10 Tips for More Effective Networking

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10 New Ways to Improve Your Networking Skills

If you network in your town, you likely go to Chamber of Commerce events. You attend weekly after-hours, before-hours and during-hours networking meet-ups. You drink cups of coffee. You drink mugs of beer. You smile and nod. All in the hopes of making more sales.

You’ve got it all wrong, baby.

Instead, here’s a networking tip: try a different approach. Attend only those networking events that give you the best opportunities to meet new people. Make small talk with more people and introduce yourself to as many people as possible. In the end, this approach will pay off in more sales.

network like Ray Access does

Leave the Pitch at Home

Networking is not the place to pitch prospects. If that’s what you’re doing, you’re going to be sorely disappointed. Eventually, you’ll join the ranks of naysayers who eschew shoulder-rubbing events for a cold beer and a ham sandwich at home — alone — where no one can get under your skin.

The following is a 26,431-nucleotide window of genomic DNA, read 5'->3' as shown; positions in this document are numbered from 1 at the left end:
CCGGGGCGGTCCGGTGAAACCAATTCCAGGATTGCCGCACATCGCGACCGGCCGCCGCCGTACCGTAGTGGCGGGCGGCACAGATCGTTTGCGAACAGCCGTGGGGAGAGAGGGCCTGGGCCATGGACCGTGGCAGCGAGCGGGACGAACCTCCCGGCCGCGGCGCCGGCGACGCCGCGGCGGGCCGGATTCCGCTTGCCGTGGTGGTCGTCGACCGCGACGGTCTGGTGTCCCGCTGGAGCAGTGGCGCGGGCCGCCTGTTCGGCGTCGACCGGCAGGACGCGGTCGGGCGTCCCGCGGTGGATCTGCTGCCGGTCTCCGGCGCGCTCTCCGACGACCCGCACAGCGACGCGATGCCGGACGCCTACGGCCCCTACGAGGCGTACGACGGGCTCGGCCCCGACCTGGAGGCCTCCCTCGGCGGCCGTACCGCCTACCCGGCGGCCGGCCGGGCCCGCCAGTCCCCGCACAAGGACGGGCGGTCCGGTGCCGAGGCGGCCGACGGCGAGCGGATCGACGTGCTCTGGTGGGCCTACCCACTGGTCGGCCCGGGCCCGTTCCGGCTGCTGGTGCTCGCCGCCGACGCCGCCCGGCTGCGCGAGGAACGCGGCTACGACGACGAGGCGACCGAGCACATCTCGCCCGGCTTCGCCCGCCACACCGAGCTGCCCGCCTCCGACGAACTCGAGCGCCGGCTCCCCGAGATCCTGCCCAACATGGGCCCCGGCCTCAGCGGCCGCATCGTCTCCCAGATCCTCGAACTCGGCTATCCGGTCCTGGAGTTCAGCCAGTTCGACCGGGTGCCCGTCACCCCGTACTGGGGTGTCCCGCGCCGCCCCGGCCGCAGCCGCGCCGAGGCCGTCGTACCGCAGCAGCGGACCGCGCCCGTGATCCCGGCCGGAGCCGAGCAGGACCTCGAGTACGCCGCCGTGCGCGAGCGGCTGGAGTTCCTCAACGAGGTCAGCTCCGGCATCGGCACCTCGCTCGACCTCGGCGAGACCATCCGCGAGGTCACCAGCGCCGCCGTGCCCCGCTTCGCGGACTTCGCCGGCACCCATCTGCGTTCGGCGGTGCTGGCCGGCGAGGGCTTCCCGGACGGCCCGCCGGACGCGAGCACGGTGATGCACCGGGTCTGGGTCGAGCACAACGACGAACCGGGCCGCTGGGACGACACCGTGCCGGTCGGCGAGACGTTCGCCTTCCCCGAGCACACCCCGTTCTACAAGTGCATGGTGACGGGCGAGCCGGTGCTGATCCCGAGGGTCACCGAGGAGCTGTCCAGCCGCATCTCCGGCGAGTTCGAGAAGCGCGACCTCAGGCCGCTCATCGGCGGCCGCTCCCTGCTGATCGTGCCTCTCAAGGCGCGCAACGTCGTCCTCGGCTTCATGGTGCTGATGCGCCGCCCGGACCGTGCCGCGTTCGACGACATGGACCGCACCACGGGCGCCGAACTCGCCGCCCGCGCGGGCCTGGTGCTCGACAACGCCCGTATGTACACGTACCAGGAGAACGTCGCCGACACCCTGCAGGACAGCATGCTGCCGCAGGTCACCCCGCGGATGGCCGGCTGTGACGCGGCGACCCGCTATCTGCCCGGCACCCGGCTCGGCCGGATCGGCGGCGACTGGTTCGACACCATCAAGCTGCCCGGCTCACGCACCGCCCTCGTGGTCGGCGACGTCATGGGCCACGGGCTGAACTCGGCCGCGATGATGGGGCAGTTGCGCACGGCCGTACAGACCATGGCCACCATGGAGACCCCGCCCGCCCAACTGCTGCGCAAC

Networking is the place to meet interesting business people, learn what they do and who they do it with. It’s the place to see your peers and be seen as a helpful presence. With this approach, eventually you’ll start getting the calls asking for your professional help. People do business with those they like.

10 Tips to Take to the Bank

Get the most out of your networking by following this advice:

  1. Arrive early
  2. Make friends
  3. Keep your cards handy
  4. Leave a positive impression
  5. Learn something new
  6. Remember names
  7. Tell a good joke
  8. Laugh at a bad joke
  9. Make introductions
  10. Leave late

Intrigued? Remember networking tip #5 above and keep reading.

  1. Arrive early